How Much Money Can You Put on a CD?

Written by True Tamplin, BSc, CEPF®

Reviewed by Subject Matter Experts

Updated on August 25, 2023

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Certificate of Deposit (CD) Overview

A Certificate of Deposit, commonly known as a CD, is a financial product offered by banks and credit unions. It allows you to invest your money over a set period (or term), during which you earn a fixed interest rate.

The return is assured, which makes CDs a popular choice among those who prefer not to take on the risks associated with more volatile investments like stocks or mutual funds.

When the term ends, you receive your initial deposit back along with the interest you've accrued, which is a simple, no-hassle way of growing your savings.

How Much Money Can You Put on a CD?

When considering the question of how much money you can put into a CD, there are a few different factors to consider.

Generally, banks and credit unions don't limit the amount you can deposit into a CD. However, it's crucial to understand that the FDIC (Federal Deposit Insurance Corporation) only insures up to $250,000 per depositor, per insured bank, for each account ownership category.

This means that while you can put a substantial amount in a CD, being mindful of the insurance limit can help safeguard your investment.

Essentially, the amount of money you put in a CD should align with your broader financial strategy and shouldn't jeopardize your liquidity needs.

Types of CDs and Their Deposit Limits

Standard CDs

Standard CDs are the most common type you'll encounter. These have terms that range from a few months to several years, with penalties for early withdrawal.

Their versatility makes them a good option for a range of investment needs, from short-term savings goals to longer-term financial planning.

As mentioned earlier, there's technically no maximum limit to the amount you can put in a standard CD, but anything above the FDIC or NCUA insurance limit won't be insured.

Jumbo CDs

Jumbo CDs, which require a higher minimum deposit—often $100,000 or more, cater to individuals who can afford to invest larger sums. These CDs often provide slightly higher interest rates, making them attractive to investors looking to maximize their return.

As with standard CDs, there's no maximum limit, but keep in mind that deposits over the insurance limit won't be covered.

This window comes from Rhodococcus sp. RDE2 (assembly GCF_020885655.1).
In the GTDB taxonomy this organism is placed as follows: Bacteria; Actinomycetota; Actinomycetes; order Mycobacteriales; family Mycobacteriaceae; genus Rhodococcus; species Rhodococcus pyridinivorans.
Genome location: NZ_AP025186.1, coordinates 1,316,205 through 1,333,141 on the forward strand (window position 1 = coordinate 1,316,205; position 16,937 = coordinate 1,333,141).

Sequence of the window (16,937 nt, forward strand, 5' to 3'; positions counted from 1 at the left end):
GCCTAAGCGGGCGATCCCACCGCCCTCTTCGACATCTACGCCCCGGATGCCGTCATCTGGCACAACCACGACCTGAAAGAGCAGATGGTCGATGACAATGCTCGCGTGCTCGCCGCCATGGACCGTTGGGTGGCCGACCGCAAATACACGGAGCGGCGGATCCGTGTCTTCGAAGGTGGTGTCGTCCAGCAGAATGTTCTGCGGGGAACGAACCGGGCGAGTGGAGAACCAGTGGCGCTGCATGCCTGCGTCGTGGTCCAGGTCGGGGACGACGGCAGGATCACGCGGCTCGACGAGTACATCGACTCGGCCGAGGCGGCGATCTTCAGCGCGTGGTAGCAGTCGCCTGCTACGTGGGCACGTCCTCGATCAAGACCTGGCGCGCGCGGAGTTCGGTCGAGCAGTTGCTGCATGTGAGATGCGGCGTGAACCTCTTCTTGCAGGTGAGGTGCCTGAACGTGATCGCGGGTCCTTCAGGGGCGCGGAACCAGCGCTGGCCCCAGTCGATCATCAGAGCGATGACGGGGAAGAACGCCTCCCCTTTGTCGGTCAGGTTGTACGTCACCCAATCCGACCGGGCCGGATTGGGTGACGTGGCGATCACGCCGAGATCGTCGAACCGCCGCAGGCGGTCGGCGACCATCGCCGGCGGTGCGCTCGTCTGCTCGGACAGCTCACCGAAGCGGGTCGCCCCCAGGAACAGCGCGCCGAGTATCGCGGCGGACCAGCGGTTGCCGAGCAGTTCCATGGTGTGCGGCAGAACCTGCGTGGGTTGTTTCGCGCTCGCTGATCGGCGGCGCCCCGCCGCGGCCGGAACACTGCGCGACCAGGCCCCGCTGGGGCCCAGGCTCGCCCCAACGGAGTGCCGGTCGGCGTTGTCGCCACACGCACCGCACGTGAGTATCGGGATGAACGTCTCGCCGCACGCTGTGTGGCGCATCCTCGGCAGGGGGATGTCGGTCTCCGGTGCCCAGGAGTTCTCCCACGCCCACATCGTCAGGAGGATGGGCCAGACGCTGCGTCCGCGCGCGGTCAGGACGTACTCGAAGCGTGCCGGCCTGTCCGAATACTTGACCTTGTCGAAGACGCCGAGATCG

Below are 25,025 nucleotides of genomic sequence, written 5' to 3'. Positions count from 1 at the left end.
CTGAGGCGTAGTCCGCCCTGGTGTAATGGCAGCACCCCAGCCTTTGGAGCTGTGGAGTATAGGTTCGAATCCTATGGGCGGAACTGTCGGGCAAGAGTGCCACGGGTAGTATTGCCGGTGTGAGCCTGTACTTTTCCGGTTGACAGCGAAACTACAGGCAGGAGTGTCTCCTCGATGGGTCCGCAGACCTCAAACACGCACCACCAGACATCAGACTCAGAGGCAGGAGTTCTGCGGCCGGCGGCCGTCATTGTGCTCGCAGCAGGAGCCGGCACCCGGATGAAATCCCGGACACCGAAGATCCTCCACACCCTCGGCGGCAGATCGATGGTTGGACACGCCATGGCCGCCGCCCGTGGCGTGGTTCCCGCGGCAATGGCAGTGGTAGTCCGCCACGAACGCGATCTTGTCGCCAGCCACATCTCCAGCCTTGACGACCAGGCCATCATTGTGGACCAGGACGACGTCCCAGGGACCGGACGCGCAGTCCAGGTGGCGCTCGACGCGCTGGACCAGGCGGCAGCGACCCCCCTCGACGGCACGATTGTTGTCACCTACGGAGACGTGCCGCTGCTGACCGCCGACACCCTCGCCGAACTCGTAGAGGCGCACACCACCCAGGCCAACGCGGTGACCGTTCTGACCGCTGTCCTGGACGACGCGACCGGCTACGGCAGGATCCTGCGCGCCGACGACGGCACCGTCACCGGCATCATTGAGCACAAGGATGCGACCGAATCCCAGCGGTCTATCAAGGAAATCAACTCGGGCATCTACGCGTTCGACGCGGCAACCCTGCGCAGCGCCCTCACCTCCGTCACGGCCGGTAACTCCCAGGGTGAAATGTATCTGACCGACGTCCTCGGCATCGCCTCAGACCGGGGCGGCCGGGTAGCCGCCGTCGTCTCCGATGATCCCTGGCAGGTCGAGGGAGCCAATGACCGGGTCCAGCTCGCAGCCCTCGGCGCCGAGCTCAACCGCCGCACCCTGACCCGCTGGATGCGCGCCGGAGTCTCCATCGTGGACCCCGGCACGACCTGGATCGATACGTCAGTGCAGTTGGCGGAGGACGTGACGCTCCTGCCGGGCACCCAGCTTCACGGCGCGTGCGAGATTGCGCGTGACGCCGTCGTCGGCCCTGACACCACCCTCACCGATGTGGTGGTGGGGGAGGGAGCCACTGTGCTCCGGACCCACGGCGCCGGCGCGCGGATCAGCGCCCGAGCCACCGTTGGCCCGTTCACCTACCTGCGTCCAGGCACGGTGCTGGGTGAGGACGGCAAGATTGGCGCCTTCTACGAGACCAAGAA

Brokered CDs

Brokered CDs are purchased through a brokerage rather than directly from a bank. They provide greater flexibility in terms of rates and terms and can be an excellent choice for savvy investors who are willing to shop around for the best deals.

Once again, while there are no set maximums, the standard insurance limits apply, ensuring that you can invest confidently.

Overview of Certificate of Deposit (CD) Types and Their Deposit Limits

Benefits of High Deposit in a CD

Interest Rates and Compound Interest

The interest on a CD is compounded, which means you earn interest on the interest. Over time, this compounding effect can substantially boost your total return, especially with larger deposits. This makes CDs a great option if you're looking for a predictable income stream.

Moreover, for Jumbo CDs, the interest rates are often higher, which can add to the overall growth of your investment.

Safety of Investment

CDs offer a fixed return over a specified term, and the principal is insured up to the FDIC or NCUA limits. This means your investment is not only guaranteed to growg but it's also protected against any potential bank failures.

This assurance makes CDs a reliable choice for risk-averse investors looking for a steady return.

Potential Drawbacks of High Deposit in a CD

Liquidity Concerns

When you commit a large amount of money to a CD, that money is essentially locked away for the duration of the CD term.

If you need to access your funds before the term ends, you'll likely face early withdrawal penalties. This can deter some people from CDs, especially those who might need their money for unexpected expenses.

Therefore, ensuring you have sufficient liquid assets before investing in a CD is vital.

Inflation Risk

Another risk of CDs, particularly those with longer terms, is inflation. If the inflation rate exceeds the interest rate on your CD, you may lose purchasing power over time.

That's why it's important to carefully consider the term of your CD and how it fits into your overall financial strategy.